Comparison of 2 single incision slings on the vagina in an ovine model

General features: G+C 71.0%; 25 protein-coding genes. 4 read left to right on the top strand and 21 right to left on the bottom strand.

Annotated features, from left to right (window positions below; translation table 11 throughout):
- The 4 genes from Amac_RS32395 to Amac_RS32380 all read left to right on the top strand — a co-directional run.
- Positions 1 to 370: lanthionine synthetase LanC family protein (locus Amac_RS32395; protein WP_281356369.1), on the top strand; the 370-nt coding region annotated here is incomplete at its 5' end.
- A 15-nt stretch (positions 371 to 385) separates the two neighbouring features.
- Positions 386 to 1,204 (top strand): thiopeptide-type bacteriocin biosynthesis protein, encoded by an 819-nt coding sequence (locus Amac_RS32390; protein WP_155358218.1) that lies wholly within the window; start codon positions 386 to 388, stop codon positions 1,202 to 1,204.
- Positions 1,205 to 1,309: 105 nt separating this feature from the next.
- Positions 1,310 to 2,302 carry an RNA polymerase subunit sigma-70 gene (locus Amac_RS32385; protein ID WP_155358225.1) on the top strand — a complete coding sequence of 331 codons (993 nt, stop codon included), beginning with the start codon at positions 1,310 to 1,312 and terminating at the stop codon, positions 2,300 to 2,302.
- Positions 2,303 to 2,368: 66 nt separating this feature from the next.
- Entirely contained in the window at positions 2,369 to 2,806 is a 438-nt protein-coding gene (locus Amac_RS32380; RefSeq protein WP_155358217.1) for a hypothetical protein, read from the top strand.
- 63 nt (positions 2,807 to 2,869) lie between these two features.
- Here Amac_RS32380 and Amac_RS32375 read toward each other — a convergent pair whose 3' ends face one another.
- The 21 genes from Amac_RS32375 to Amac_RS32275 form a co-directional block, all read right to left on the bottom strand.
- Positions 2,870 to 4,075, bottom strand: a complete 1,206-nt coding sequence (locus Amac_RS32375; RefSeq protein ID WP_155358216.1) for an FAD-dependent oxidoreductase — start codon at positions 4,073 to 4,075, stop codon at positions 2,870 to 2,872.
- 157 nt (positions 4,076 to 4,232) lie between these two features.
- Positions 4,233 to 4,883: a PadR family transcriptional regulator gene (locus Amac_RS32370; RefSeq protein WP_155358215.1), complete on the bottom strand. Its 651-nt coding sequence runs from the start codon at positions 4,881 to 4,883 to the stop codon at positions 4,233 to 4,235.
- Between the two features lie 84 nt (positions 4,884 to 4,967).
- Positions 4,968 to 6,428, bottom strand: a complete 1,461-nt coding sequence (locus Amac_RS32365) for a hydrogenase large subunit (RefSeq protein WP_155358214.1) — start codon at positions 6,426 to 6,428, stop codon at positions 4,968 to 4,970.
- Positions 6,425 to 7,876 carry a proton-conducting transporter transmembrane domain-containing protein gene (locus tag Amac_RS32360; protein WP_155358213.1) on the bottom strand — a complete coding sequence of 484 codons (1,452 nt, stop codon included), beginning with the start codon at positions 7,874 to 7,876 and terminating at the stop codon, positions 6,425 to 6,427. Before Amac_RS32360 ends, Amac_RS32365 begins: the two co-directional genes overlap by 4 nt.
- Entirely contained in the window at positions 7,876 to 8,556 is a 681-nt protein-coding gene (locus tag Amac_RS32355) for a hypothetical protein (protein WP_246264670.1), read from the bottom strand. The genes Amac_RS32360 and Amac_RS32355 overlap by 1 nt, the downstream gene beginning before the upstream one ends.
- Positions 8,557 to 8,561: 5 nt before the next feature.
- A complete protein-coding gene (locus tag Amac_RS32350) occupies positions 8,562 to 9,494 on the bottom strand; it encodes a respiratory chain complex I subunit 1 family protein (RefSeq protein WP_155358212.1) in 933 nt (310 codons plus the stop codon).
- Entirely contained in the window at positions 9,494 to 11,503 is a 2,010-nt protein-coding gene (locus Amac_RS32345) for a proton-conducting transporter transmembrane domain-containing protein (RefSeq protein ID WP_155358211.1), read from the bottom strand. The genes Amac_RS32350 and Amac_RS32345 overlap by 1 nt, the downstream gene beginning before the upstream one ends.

BACKGROUND: Stress urinary incontinence carries a significant healthcare burden for women worldwide. Single incision slings are minimally invasive mesh devices designed to treat stress urinary incontinence. For prolapse repair, meshes with higher porosity and lower structural stiffness have been associated with improved outcomes. OBJECTIVE: In this study, we compared the higher stiffness, lower porosity Altis sling with the lower stiffness, higher porosity Solyx sling in an ovine model. We hypothesized that SIS-B would have a negative impact on the host response. STUDY DESIGN: A total of Altis and Solyx single incision slings were implanted suburethrally into sheep according to the manufacturer's instructions on minimal tension. The mesh-urethral-vaginal complex and adjacent ungrafted vagina (no mesh control) were harvested en bloc at 3 months. Masson's trichrome and picrosirius red staining of 6 μm thin sections was performed to measure interfiber distance and tissue integration. Smooth muscle contractility to a 120 mM KCl stimulus was performed in an organ bath to measure myofiber-driven contractions. Standard biochemical assays were used to quantify glycosaminoglycan, total collagen, and elastin content, and collagen subtypes. Bending stiffness was performed in response to a uniaxial force to define susceptibility to folding / buckling. Statistical analysis was performed using Mann-Whitney, Gabriel's pairwise post hoc, Wilcoxon matched-pairs, and chi-square tests. RESULTS: The animals had similar ages (3-5 years), parity (multiparous), and weights (45-72 kg). Trichrome cross sections showed that the Altis sling buckled in a "C" or "S" shape in most samples (8 of 11), whereas buckling after Solyx sling implantation was observed in only a single sample (1 of 13; P = .004). Tissue integration, as measured by the presence of collagen or smooth muscle between the mesh fibers on trichrome 4× imaging, was increased in samples implanted with the Solyx sling compared with the Altis sling (P < .05). Total collagen content decreased significantly with both products when compared with the ungrafted vagina consistent with stress shielding. There was no difference in the 2 groups with regard to glycosaminoglycan or elastin content. The Altis sling mesh tissue complex demonstrated significantly higher amounts of both collagen types I and III than the Solyx sling-implanted tissue and the ungrafted control. Smooth muscle contractility in response to 120 mM KCl was decreased after implantation of both slings compared with the sham (P = .011 and P < .01), with no difference between mesh types (P = .099). Bending stiffness in the Altis sling was more than 4 times lower than in the Solyx, indicating an increased propensity to buckle (0.0186 vs 0.0883). CONCLUSION: The structurally stiffer Altis sling had decreased tissue integration and increased propensity to buckle after implantation. Increased collagen types I and III after the implantation of this device suggests that these changes may be associated with a fibrotic response. In contrast, the Solyx sling largely maintained a flat configuration and had improved tissue integration. The deformation of the Altis sling is not an intended effect and is likely caused by its lower bending stiffness. Both meshes induced a decrease in collagen content and smooth muscle contractility similar to previous findings for prolapse meshes and consistent with stress shielding. The long-term impact of buckling warrants further investigation.